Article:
HOFFMAN ESTATES, IL—This week it became official: after years of struggling, Sears Holdings filed for Chapter 11 bankruptcy.
According to the bare bones plans the retailer laid out, it will close 142 stores, leaving it with approximately 580, according to a CBRE Marketflash report, which cited locational data provider AggData.
CBRE writes that mall owners have anticipated Sears’ potential closure for several years and have made contingency plans that could mitigate the increased supply of available space.
Still, though, the journey ahead will not be easy for many landlords. “For mall or strip center owners facing the imminent shuttering of a Sears or Kmart, recovery will be a protracted process,” according to CBRE.
In addition, the Sears’ filing will be one of the most complex retail bankruptcies to date, making its timelines especially hard to predict, CBRE said. The problem with that is those contingency plans that many mall owners put in place in anticipation of Sears’ bankruptcy cannot be instituted until the proceedings unfold.
Backfilling Department Stores Takes Time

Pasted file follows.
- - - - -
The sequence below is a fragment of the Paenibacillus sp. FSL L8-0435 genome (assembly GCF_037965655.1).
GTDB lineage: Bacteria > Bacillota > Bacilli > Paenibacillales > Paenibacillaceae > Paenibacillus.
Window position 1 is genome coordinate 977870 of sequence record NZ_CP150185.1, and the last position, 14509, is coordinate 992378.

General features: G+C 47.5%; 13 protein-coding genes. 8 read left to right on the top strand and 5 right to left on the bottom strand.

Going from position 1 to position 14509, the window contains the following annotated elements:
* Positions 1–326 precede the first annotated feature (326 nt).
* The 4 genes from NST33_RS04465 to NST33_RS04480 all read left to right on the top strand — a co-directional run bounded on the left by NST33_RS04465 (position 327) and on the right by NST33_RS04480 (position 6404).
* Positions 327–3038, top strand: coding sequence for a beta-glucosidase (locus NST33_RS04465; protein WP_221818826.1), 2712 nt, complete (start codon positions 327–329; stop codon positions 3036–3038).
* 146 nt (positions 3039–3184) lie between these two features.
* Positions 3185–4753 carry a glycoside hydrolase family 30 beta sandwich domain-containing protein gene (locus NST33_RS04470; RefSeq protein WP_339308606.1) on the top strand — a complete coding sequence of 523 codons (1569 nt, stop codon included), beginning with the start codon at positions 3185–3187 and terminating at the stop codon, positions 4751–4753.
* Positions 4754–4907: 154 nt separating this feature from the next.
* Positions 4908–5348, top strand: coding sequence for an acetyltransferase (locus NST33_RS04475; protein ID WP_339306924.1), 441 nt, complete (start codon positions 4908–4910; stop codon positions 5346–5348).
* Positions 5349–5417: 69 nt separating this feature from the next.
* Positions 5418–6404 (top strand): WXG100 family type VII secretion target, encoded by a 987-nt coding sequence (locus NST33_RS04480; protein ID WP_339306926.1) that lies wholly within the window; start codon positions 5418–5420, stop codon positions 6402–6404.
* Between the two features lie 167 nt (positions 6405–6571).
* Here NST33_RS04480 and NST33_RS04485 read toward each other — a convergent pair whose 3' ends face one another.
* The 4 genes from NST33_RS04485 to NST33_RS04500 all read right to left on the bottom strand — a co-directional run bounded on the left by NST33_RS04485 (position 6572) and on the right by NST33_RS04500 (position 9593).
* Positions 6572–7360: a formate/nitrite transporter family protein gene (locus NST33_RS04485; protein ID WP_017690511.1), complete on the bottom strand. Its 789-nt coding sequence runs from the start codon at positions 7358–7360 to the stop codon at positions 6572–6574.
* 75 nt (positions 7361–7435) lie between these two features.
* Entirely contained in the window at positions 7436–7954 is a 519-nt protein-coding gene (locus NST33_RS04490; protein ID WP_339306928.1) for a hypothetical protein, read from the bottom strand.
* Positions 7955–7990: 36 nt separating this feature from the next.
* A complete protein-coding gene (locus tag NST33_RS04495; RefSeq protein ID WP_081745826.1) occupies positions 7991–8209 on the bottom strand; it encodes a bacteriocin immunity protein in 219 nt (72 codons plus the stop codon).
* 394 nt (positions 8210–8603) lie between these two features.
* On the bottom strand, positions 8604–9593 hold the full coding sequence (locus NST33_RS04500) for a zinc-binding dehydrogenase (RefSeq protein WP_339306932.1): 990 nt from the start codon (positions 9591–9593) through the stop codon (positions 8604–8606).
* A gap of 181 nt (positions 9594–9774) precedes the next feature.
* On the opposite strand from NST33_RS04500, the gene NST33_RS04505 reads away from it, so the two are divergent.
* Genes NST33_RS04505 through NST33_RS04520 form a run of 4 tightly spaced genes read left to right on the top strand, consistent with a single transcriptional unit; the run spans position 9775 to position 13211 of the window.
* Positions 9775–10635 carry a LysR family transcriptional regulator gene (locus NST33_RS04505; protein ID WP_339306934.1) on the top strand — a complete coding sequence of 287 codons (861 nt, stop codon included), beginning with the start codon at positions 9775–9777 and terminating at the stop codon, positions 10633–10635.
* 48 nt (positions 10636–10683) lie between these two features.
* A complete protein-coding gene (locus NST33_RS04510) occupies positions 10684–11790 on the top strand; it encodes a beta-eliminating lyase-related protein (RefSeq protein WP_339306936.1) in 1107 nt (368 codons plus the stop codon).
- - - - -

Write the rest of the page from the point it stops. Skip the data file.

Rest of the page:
Another consideration for retail landlords is that backfilling department stores takes an average of 18 to 36 months, depending on location, property, ownership, capital availability, and regional or national economic fundamentals. Stores in major markets and in prime locations will clearly be easier to repurpose than those in secondary and tertiary markets where consumer demand is weaker or has declined in recent years, CBRE said.
The good news is that for many retail owners, the final resolution could be a positive outcome. For many of Sears’ leased locations, rent was set at below market rate and the store closures means the landlord can re-tenant with higher-paying retailers that drive more traffic, CBRE said, “Some of these stores might draw in alternative uses that would also drive more traffic to the property and its co-tenants, such as hotels, apartments, restaurants, entertainment and offices.”
More immediately, it should be noted that much of the Sears portfolio has been underperforming for years, posting steady declines in both traffic and sales, thus reducing the impact that such a vacancy may have on the property’s NOI. “Most existing retailers in Sears-occupied malls likely will not see a significant negative impact on store traffic or sales following a closure,” CBRE writes. “Sears’ steady performance declines in many malls means it has long ceased to be a key traffic driver, so closure will have minimal impact on co-tenants’ performance.”
CBRE adds that while a major mall anchor or department store closure can often trigger kick-out clauses for in-line retailers—the right to early lease termination—this is less likely to happen with Sears’ closures. “Many mall owners already have re-negotiated such kick-out clauses as they pertain to Sears store closures, effectively minimizing the domino effect such a vacancy will have on their properties,” it says.